Six months after Rupert Falkes dies, leaving a grieving widow and five adult sons, an unknown woman sues his estate, claiming she had two sons by him. The Falkes brothers are pitched into turmoil, at once missing their father and feeling betrayed by him. In disconcerting contrast, their mother, Eleanor, is cool and calm, showing preternatural composure.
Eleanor and Rupert had made an admirable life together — Eleanor with her sly wit and generosity, Rupert with his ambition and English charm — and they were proud of their handsome, talented sons: Harry, a brash law professor; Will, a savvy Hollywood agent; Sam, an astute doctor and scientific researcher; Jack, a jazz trumpet prodigy; Tom, a public-spirited federal prosecutor. The brothers see their identity and success as inextricably tied to family loyalty – a loyalty they always believed their father shared. Struggling to reclaim their identity, the brothers find Eleanor’s sympathy toward the woman and her sons confounding. Widowhood has let her cast off the rigid propriety of her stifling upbringing, and the brothers begin to question whether they knew either of their parents at all.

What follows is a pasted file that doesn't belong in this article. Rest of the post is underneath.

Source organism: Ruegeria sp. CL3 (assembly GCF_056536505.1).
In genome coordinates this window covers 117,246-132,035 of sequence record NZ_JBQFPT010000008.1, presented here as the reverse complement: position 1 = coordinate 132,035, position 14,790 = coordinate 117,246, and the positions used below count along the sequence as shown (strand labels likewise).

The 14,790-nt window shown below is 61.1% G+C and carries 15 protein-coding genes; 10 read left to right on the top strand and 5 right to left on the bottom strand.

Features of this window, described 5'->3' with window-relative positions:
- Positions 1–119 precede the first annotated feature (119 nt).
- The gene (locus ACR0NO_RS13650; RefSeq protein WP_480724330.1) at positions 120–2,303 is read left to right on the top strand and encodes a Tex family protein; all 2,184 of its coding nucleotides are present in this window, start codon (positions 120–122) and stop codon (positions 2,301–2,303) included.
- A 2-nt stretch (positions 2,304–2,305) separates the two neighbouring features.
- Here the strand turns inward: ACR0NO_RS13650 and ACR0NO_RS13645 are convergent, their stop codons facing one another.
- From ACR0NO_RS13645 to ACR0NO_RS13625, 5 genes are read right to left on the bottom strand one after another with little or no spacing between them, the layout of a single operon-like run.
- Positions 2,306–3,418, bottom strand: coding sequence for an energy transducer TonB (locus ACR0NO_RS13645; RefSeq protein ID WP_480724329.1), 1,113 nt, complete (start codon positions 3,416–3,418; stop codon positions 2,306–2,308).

My Thoughts: In a non-linear style, the reader learns more about the Falkes family and some of their friends. Dipping into the past, moving forward, and then centering on the issues of the present, The Heirs feels like an in-depth portrait of a family and an era. The back and forth offers an opportunity to learn more about the characters and how they came to be…but at times, the writing style felt like a detached listing of events. Abrupt, dry, and matter-of-fact in its portrayals.
Set in Manhattan, primarily, at the beginning of the 21st Century, we come to learn about the lives of a family, punctuated by the dramatic events. As with most families, there are conflicts…and I thought it was interesting how we slowly learn traits of the grown Falkes sons, as they each face the current dilemma: Harry is a “blurter,” coming out with whatever he is thinking, with no filter. Will tries to be the amiable one, and Sam, the middle child, seems to be neutral about most issues…until suddenly, he seems to rebel. Jack is described as the obnoxious one…and Tom, the baby, has often required looking after by the others.
How they each react to the potential interlopers, the two other putative sons from a different mother, tells us a lot about their characters.
We also learn more about the dynamics of the family members as we see glimpses of the past. I liked learning more about Rupert, about how he met Eleanor, but we also catch a glimpse of his relationship with Vera, the woman who sues the estate. Was he the father of her two sons? Or was there more to the story? A few more surprises pop up along the way, with an ending that left some more questions in a satisfying way. 4 stars.***